i'm a teacher:
shooting people is bad
Is it just me or do a lot of students dislike the novels they must read while slothing through the English curriculum? I'm not saying all the choices are bad (or even if students still hate the books - I left the school system many years ago), I, myself, am a fan of Shakespeare and Dickens. In my schooling years though, I discovered that more and more English class novels are those that have that shiny gold star or 30 or so newspapers have "critically acclaimed". Some of them, I'll grant, are quite good. But the question remains, does a gold star mean a book is enjoyable to read or just "grammatically and morally correct?"
A lot of students fall into two categories: they like to read (but not the books force fed onto them by their teacher), or they hate to read, probably because all the books they've been exposed to have "sucked ass". Generally, people like to read novels that "hold" them, not those that tell them how to solve or go about resolving a moral problem. Didn't A SEPARATE PEACE teach us how to be trustworthy and not to participate in stupid dares? And RAISIN IN THE SUN taught us that African-American's have feelings and views too? Wait, didn't we already know this?
Why aren't we reading THE CAT IN THE HAT, where the kids try to maintain some semblance of normalcy as the bad cat goes around screwing things up? Or HORTON HEARS A WHO, which tells us that no matter how small (or how differently colored), there is always someone else beside us.
It seems to me that every novel force fed to students has some sort of special message to make us all better people. Well, if we take this Littleton crap into perspective, then they ain't working, bub. (Side note: please, please, please do not respond saying that Littleton was due to lack of gun control. Hell, it has nothing to do with book control either, but it was an example most could relate to.)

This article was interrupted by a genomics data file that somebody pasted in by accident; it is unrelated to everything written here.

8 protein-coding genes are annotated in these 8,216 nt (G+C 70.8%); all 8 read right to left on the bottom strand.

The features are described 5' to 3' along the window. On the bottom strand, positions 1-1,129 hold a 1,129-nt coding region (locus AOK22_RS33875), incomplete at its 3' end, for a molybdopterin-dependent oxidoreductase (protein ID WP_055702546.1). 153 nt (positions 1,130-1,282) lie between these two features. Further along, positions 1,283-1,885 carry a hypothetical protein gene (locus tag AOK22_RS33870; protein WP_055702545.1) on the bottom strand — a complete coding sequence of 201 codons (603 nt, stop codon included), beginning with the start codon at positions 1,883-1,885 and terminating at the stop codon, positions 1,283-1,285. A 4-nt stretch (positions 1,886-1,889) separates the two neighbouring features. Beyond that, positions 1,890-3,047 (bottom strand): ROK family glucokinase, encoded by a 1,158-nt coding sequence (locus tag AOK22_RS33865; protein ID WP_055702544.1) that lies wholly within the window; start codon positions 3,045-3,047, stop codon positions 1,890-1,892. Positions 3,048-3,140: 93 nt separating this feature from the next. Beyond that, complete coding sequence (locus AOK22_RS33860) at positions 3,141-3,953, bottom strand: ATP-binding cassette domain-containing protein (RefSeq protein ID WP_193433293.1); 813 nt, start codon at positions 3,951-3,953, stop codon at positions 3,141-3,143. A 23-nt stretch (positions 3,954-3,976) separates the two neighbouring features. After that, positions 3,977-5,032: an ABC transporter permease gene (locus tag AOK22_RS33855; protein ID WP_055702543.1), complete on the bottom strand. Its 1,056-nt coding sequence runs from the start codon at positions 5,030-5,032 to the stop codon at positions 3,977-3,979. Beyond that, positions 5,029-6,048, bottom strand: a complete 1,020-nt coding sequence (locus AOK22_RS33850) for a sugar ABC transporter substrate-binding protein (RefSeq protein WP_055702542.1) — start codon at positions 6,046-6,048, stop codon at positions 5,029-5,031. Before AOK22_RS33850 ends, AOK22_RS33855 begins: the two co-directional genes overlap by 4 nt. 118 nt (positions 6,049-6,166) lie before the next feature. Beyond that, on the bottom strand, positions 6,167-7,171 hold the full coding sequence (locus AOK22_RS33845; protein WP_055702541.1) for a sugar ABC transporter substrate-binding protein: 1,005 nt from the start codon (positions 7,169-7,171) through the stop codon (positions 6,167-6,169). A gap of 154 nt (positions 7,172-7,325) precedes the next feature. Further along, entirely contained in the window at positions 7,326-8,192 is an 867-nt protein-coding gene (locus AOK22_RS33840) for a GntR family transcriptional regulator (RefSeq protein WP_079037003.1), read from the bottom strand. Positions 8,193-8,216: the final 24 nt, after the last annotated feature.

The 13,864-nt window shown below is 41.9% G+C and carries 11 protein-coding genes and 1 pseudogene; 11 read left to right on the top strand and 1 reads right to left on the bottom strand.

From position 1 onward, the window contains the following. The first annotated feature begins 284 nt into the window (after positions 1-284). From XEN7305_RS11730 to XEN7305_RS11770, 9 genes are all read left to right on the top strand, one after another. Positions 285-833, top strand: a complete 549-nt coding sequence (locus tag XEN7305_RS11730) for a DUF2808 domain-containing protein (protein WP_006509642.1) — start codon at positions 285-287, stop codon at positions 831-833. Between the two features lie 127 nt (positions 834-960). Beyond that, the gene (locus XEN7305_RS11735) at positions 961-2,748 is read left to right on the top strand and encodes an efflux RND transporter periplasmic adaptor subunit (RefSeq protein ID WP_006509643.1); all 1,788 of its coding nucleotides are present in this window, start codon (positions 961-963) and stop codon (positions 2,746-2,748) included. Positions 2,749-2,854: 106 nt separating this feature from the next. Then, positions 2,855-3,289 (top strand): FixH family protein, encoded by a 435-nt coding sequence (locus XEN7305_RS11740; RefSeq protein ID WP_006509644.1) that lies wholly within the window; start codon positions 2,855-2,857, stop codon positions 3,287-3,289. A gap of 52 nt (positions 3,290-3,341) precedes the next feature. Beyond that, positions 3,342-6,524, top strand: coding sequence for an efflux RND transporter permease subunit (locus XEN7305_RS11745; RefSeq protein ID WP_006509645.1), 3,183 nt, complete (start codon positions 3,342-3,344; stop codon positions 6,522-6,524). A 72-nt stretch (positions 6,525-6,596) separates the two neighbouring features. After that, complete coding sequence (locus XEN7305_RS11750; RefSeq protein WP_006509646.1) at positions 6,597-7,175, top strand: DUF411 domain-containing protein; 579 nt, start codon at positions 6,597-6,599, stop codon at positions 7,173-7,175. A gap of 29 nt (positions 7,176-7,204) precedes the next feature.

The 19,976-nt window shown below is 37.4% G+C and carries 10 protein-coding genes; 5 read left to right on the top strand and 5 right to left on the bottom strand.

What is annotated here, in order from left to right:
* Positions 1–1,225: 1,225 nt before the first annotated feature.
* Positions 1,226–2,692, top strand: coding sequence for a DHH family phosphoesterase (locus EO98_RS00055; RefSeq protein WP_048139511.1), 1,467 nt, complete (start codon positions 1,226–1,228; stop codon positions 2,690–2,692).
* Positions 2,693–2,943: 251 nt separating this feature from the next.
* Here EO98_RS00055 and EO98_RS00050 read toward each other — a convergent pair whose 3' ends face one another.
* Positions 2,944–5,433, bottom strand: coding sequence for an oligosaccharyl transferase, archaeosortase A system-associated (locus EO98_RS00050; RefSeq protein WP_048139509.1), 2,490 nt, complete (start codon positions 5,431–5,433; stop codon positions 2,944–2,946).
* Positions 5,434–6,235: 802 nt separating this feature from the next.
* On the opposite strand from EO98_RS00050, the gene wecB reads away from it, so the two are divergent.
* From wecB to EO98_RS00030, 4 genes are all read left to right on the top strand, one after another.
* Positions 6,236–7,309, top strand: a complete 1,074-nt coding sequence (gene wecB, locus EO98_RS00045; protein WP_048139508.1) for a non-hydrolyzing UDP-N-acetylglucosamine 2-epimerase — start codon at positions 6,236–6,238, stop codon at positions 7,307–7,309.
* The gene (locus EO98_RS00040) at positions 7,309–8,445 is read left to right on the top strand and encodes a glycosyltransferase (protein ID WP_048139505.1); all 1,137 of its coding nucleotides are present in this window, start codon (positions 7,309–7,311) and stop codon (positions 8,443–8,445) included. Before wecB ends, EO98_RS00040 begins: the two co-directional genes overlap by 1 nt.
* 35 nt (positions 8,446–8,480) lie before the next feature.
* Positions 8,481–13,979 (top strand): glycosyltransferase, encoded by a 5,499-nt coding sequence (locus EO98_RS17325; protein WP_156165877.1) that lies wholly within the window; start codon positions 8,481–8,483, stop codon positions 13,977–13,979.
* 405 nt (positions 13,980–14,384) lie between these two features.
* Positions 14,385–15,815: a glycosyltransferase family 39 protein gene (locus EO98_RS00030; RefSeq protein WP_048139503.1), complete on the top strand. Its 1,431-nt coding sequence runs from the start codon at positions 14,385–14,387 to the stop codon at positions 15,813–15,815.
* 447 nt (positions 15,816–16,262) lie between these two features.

As much as teachers and professors mean well (well, except for those that smoke in the lounge and then attend rally's to stop teenage smoking - that shit is whack), all of their methods will fail unless there is interest. No one cares about the rodeo from A YELLOW RAFT ON BLUE WATER if they hated the first person perspective, page one.
Teachers, being forced into a curriculum as much as students are, need to be a bit crafty. Grab books which are damn good, yet which prove something. Some recommendations: BRAVE NEW WORLD (already in some schools and should stay), FRANKENSTEIN (you ain't god, motherfool, quickie: who can tell me the alternative title?), SLAUGHTERHOUSE FIVE (things could get worse, stop complaining, and so it goes), STRANGER IN A STRANGE LAND (need I?), BATTLEFIELD EARTH (well, this is probably too long for most students, but damn, talk about going from day one to day one thousand), PLAYER PIANO (yeah, I have a hard-on for Vonnegut, shut up, rebuke the system and your destiny-ish) and more. I'm not the most well read, mind you, but these are just novels currently on my shelf.